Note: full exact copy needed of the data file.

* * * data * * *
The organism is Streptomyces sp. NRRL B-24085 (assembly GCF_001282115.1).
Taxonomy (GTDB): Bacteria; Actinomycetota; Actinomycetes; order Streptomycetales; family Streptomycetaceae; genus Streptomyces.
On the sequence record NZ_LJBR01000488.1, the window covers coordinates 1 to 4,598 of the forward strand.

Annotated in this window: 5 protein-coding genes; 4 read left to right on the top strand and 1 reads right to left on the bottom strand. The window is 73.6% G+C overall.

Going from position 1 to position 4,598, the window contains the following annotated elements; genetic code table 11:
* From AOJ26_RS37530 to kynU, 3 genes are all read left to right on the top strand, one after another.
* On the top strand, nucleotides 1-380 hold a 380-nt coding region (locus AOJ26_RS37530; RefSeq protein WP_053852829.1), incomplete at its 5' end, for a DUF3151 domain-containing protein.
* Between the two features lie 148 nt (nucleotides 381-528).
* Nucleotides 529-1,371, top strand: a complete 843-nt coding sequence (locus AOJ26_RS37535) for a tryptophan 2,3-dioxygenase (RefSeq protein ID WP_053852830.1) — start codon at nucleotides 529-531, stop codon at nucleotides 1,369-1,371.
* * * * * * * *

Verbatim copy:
The organism is Streptomyces sp. NRRL B-24085 (assembly GCF_001282115.1).
Taxonomy (GTDB): Bacteria; Actinomycetota; Actinomycetes; order Streptomycetales; family Streptomycetaceae; genus Streptomyces.
On the sequence record NZ_LJBR01000488.1, the window covers coordinates 1 to 4,598 of the forward strand.

Annotated in this window: 5 protein-coding genes; 4 read left to right on the top strand and 1 reads right to left on the bottom strand. The window is 73.6% G+C overall.

Going from position 1 to position 4,598, the window contains the following annotated elements; genetic code table 11:
* From AOJ26_RS37530 to kynU, 3 genes are all read left to right on the top strand, one after another.
* On the top strand, nucleotides 1-380 hold a 380-nt coding region (locus AOJ26_RS37530; RefSeq protein WP_053852829.1), incomplete at its 5' end, for a DUF3151 domain-containing protein.
* Between the two features lie 148 nt (nucleotides 381-528).
* Nucleotides 529-1,371, top strand: a complete 843-nt coding sequence (locus AOJ26_RS37535) for a tryptophan 2,3-dioxygenase (RefSeq protein ID WP_053852830.1) — start codon at nucleotides 529-531, stop codon at nucleotides 1,369-1,371.